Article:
Seoul’s Ministry of Unification (MoU) on Thursday confirmed three more defectors from a restaurant in China arrived in South Korea, almost two months after the group of 13 defected from a separate restaurant in North Korea’s neighbor.
The MoU declined to reveal any additional information. Last week, the ministry confirmed that the restaurant workers had defected to the South via a text message from their spokesperson’s office.
Defector-owned media outlet New Focus International broke the story one day before the MoU’s confirmation.
“There were nine defectors at the restaurant, but we couldn’t rescue all of them because of limits to our capacity,” Kim Yong-hwa, president of North Korean Refugee Human Rights Solidarity told NK News.
Kim said the restaurant workers, who were working at Shaanxi province, China, contacted him first, asking to defect.
“They said China is a ‘heaven’ compared to North Korea, and decided to defect upon learning of the deceptions behind the North Korean system.”
They came to South Korea via Thailand within two weeks of their defection, which took place in mid-May. Kim said the South Korean government helped them to shorten the defection process; it usually takes about a month to come to Seoul via Thailand and more than 100 days via Laos.
The three female defectors are reportedly being vetted by intelligence authorities.
Kim said that, based on his experience, defections from overseas North Korean workers are increasing while the total number of defections is decreasing due to stronger border security on the North’s side.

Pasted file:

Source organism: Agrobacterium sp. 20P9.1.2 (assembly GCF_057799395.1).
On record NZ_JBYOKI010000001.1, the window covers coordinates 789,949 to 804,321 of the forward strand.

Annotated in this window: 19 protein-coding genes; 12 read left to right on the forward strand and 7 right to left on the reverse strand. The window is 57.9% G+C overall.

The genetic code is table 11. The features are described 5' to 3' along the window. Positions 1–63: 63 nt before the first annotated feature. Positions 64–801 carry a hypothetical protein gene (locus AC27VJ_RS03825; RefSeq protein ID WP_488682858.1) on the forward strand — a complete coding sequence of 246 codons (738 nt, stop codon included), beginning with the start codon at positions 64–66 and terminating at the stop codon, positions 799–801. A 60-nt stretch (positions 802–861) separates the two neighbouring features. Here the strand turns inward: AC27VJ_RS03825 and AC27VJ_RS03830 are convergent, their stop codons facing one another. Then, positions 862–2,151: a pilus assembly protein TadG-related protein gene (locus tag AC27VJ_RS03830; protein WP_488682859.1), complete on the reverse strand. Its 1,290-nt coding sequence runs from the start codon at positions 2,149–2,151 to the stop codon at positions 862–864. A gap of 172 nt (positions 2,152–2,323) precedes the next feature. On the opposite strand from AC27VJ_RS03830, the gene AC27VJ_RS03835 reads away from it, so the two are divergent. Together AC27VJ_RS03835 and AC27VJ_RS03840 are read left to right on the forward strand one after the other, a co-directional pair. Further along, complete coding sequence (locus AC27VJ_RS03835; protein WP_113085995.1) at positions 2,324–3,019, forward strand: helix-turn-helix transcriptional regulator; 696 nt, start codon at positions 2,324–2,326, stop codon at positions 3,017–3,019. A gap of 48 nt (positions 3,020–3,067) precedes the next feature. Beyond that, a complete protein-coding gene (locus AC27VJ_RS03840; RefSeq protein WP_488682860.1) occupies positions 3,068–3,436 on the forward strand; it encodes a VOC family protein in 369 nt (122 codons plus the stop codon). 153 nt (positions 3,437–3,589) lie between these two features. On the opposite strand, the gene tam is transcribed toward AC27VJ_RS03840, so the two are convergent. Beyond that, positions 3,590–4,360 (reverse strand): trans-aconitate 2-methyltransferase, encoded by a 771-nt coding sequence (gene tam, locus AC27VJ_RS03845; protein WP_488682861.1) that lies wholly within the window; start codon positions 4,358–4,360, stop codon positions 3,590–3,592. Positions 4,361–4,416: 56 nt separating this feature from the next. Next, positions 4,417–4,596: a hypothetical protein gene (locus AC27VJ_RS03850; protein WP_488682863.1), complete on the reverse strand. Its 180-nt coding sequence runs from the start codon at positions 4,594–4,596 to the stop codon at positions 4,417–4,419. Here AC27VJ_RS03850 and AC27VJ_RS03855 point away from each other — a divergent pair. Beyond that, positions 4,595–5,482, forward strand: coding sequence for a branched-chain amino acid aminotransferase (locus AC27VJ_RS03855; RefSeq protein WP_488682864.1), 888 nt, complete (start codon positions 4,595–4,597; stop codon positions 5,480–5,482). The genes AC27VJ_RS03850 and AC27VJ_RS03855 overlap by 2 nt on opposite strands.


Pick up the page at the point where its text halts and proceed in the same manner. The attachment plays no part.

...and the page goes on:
“North Korea used to shut down the restaurants if defections took place. These days, North Korea has decided to keep operating its restaurants despite such incidents to provide currency for the leadership,” Kim said, calling this a result of the sanctions.
The South Korean government has discouraged its citizens from visiting North Korean restaurants abroad since the January nuclear test.
“However, the life of overseas North Koreans is always difficult regardless of sanctions,” he said. There is a sales goal per table, and they are only paid $100 to $300 per worker.
The South Korean government publicly announced the previous defections just before its general elections in April, boasting of the influence of the sanctions. This contributed to suspicions about the announcement’s political calculations, with multiple experts saying the defection was at least partly planned by the National Intelligence Service (NIS).
Pyongyang has repeatedly called the incident an “abduction,” using its state media as a platform for the parents of the defectors to demand the repatriation of their daughters.
Amid rumors of a “hunger strike” and the alleged death by starvation of one defector, Seoul’s Lawyers for a Democratic Society demanded that they be allowed to meet the defectors to confirm they were in Seoul of their own free will.
The NIS rejected this request but a defector advocate said in mid-May that they were healthy.